1. Addressing the problems of apartheid
South Africa’s recently appointed Finance Minister, Malusi Gigaba, outlined what he meant by a “radical transformation” of Africa’s biggest economy.
“We have not paid enough attention to developing a productive economy in the township and rural areas,” he said. “The special problems of the apartheid system have not been addressed sufficiently.” In this context, he said, “you must understand the impatience for speedy change, for significant change.”
2. Does Africa have a 'leadership vacuum'?
Lindiwe Mazibuko, a South African politician and former leader of the opposition, thinks it does. In a session on leading in an era of disruption, she called for a new generation of leaders to do a better job of addressing the continent’s challenges.
“Africa has a leadership vacuum … the current crop of Africa’s leaders have failed to deliver, yet we’re asking what these same leaders can do to make it better.”
“We need a different line of understanding of what leadership in an African society is, beyond politics and business, into the non-profit, into civil society, into churches, schools, communities. We need to redefine leadership.”
3. Three ways to make rich Africa work for poor Africa
Elsie Kanza, the World Economic Forum’s Head of Africa, explains what inclusive growth means for Africa, and points to three priorities for leaders as they attempt to create fairer societies.
Winnie Byanyima, Executive Director of Oxfam and a Co-Chair of the meeting, also drew attention to growing inequality, and lambasted unfairness. “Those who pick up the tab of climate change are those who didn’t cause it,” she said.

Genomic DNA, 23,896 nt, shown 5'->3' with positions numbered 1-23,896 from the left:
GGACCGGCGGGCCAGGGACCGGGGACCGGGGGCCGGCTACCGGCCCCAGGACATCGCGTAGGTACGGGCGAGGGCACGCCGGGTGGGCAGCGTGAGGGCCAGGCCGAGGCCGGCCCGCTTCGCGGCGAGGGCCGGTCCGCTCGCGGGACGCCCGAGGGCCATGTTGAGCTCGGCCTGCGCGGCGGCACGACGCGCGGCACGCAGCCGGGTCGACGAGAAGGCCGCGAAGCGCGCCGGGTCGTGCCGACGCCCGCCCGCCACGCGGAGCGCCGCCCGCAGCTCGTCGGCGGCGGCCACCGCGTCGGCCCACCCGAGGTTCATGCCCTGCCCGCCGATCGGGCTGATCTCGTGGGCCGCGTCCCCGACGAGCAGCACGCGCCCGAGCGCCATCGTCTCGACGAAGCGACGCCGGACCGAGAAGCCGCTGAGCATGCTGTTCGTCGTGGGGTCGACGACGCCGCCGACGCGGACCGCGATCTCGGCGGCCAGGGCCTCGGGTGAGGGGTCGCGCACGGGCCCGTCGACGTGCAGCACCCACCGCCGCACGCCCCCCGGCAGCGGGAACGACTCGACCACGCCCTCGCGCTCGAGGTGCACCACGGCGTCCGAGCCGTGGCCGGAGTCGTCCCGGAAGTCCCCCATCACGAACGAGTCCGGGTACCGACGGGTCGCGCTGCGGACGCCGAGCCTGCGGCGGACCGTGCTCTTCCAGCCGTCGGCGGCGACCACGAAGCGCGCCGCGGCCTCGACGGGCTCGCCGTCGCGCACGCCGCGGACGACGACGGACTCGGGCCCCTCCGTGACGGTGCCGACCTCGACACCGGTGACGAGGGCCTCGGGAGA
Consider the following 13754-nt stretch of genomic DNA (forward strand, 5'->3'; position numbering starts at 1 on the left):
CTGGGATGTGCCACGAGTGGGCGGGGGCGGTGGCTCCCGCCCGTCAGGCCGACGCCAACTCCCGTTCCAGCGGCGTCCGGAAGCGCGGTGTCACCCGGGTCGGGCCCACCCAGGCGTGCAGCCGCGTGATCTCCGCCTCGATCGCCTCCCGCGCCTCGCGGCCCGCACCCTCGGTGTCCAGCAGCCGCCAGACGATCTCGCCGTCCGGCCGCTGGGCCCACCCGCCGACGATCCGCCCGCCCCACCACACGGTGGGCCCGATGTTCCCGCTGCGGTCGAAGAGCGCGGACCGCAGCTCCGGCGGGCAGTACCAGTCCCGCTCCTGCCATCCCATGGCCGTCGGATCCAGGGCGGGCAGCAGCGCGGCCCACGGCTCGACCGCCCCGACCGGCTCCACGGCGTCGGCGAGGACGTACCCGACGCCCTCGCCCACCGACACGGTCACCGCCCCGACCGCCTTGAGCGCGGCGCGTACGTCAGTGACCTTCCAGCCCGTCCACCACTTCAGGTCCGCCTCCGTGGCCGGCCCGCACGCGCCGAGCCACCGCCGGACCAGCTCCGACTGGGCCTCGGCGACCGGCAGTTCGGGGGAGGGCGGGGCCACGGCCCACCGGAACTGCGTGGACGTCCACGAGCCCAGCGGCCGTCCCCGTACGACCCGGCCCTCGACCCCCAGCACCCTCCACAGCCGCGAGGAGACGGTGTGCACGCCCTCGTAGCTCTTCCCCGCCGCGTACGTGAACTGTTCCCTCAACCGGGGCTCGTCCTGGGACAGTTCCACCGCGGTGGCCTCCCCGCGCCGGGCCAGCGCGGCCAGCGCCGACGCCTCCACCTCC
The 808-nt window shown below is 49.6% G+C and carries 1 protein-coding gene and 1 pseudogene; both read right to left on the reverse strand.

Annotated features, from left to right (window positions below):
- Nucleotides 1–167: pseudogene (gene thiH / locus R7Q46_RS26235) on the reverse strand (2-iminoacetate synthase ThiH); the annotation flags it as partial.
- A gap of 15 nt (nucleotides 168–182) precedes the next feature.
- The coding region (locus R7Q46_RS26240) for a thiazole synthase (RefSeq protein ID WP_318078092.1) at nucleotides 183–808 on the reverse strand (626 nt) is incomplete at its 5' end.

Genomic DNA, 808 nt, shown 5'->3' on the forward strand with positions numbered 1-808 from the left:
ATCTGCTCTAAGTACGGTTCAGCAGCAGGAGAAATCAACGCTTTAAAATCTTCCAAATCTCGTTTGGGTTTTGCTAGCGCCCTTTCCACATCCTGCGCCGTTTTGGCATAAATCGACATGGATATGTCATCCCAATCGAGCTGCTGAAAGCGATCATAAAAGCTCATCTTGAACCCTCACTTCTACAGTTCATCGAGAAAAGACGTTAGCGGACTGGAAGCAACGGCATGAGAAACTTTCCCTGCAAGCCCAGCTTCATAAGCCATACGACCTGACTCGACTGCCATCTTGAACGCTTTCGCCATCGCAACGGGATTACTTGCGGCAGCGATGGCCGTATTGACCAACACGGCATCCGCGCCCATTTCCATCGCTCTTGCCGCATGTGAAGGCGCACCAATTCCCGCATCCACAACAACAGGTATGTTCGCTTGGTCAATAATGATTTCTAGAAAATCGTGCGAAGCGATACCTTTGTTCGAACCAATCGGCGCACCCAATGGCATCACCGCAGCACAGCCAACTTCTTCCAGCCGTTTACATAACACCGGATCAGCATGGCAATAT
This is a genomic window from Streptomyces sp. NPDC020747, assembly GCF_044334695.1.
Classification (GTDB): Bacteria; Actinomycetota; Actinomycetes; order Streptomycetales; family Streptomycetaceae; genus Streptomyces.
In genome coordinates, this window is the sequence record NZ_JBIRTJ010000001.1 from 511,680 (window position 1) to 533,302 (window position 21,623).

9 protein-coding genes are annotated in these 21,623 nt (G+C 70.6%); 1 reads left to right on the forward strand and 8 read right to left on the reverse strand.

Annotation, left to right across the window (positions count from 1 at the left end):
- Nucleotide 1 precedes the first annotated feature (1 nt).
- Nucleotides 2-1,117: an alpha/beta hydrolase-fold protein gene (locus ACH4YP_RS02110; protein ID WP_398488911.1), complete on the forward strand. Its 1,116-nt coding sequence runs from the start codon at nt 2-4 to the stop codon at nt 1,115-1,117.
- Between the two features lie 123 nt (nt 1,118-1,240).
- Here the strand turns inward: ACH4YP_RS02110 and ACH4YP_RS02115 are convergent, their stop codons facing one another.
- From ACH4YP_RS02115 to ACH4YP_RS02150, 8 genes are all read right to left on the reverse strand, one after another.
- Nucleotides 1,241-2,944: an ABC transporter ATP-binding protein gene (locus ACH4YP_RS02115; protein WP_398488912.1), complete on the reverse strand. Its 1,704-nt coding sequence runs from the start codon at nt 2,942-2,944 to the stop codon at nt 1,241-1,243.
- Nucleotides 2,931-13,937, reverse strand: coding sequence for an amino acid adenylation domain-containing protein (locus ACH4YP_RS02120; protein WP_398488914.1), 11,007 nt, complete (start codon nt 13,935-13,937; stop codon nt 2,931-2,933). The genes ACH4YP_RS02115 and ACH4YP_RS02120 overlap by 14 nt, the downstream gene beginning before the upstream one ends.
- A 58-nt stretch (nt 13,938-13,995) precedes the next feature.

4. The future of jobs in Africa
Young Africans – educated, connected and rapidly multiplying in number. Almost 20 million of them join the workforce every year. But will they be qualified for tomorrow’s jobs? The answer, according to analysts the World Economic Forum, depends on whether more people can be educated past primary school.
You can read more in the new report, here: The Future of Jobs and Skills in Africa.
In a session on leadership, Richard Lesser, Global CEO and President of BCG, said that education was the single biggest priority for Africa's future. "The ticking clock on education is relentless. It’s a couple of million kids a year that you lose if you don’t move forward," he said.
5. This man is turning Nigerian scammers into entrepreneurs
'Gbenga Sesan was told he was too stupid to use a computer as a kid. He now runs a social enterprise giving former fraudsters and other young Nigerians the skills they need to make a living out of technology - as a force for good.
'Gbenga was one of over 200 social entrepreneurs and other young leaders from around the world who came to our Solutions Summit, a meeting focused on coming up with concrete ideas for change.